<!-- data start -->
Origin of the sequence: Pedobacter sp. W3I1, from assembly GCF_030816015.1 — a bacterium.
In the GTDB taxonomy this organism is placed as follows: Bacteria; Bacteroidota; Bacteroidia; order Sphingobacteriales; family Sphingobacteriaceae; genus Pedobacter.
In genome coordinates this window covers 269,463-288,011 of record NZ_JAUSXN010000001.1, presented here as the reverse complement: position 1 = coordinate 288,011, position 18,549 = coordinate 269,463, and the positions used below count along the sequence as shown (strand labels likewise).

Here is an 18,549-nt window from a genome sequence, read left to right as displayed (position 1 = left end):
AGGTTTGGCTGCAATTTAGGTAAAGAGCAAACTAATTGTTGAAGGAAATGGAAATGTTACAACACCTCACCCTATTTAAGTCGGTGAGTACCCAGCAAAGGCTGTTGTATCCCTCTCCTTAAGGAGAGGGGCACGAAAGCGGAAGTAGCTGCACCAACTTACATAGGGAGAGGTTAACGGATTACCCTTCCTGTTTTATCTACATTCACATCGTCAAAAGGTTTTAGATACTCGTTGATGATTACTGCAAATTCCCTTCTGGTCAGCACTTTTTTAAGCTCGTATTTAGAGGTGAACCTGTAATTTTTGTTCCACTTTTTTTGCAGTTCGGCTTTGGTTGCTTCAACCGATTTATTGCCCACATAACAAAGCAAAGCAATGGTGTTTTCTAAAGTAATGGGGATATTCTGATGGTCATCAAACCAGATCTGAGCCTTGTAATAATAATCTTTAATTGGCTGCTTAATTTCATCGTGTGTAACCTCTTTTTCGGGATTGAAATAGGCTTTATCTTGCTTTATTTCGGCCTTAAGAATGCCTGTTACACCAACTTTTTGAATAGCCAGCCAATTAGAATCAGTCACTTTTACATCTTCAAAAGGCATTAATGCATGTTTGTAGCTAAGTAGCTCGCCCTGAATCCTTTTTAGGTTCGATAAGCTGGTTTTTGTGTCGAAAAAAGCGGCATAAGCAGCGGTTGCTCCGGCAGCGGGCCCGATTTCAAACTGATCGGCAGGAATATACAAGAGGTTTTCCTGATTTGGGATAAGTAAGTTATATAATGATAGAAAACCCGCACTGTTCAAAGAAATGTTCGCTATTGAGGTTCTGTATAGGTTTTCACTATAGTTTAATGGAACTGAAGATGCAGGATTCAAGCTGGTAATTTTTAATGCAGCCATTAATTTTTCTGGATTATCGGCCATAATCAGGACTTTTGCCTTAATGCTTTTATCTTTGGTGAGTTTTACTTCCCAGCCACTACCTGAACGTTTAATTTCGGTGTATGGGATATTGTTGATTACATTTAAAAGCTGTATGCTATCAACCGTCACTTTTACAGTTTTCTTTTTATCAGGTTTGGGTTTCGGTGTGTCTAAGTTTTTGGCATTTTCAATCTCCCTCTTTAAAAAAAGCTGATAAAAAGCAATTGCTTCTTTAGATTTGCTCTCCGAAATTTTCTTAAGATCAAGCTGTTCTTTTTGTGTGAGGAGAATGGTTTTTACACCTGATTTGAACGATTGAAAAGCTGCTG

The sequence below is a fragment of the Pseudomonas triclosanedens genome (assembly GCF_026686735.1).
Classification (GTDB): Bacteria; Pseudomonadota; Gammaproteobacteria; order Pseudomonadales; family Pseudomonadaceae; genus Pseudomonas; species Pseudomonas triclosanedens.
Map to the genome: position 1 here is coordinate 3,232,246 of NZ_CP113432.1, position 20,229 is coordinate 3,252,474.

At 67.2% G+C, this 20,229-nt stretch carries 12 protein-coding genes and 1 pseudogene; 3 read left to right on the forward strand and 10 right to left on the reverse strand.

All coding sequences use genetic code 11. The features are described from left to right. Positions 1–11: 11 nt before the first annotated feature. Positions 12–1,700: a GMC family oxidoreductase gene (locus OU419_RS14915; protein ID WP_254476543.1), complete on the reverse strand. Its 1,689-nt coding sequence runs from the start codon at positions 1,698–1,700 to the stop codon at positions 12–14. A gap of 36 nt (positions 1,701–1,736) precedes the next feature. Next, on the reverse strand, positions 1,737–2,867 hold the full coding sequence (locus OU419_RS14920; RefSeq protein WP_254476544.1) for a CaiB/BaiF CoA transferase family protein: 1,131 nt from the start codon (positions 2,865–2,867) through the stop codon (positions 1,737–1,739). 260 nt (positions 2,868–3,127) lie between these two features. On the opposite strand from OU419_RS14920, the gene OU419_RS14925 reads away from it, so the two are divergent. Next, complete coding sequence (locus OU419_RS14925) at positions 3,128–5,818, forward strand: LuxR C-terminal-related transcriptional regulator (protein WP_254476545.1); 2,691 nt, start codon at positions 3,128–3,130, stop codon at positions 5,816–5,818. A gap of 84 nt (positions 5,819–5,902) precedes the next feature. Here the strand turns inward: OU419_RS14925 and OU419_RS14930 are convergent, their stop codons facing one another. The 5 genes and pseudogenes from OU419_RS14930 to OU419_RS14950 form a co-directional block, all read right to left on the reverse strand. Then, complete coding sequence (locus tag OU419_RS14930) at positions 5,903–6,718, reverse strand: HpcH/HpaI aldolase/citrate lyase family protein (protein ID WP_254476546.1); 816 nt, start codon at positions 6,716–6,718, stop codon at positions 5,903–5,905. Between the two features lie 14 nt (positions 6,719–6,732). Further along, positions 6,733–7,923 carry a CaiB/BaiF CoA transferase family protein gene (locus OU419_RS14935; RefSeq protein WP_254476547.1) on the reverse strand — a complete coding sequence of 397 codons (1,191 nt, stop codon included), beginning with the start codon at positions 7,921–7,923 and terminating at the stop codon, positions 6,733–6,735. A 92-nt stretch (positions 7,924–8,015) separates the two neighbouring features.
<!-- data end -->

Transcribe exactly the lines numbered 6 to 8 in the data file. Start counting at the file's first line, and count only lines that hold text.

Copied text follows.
The sequence below is a fragment of the Pseudomonas triclosanedens genome (assembly GCF_026686735.1).
Classification (GTDB): Bacteria; Pseudomonadota; Gammaproteobacteria; order Pseudomonadales; family Pseudomonadaceae; genus Pseudomonas; species Pseudomonas triclosanedens.
Map to the genome: position 1 here is coordinate 3,232,246 of NZ_CP113432.1, position 20,229 is coordinate 3,252,474.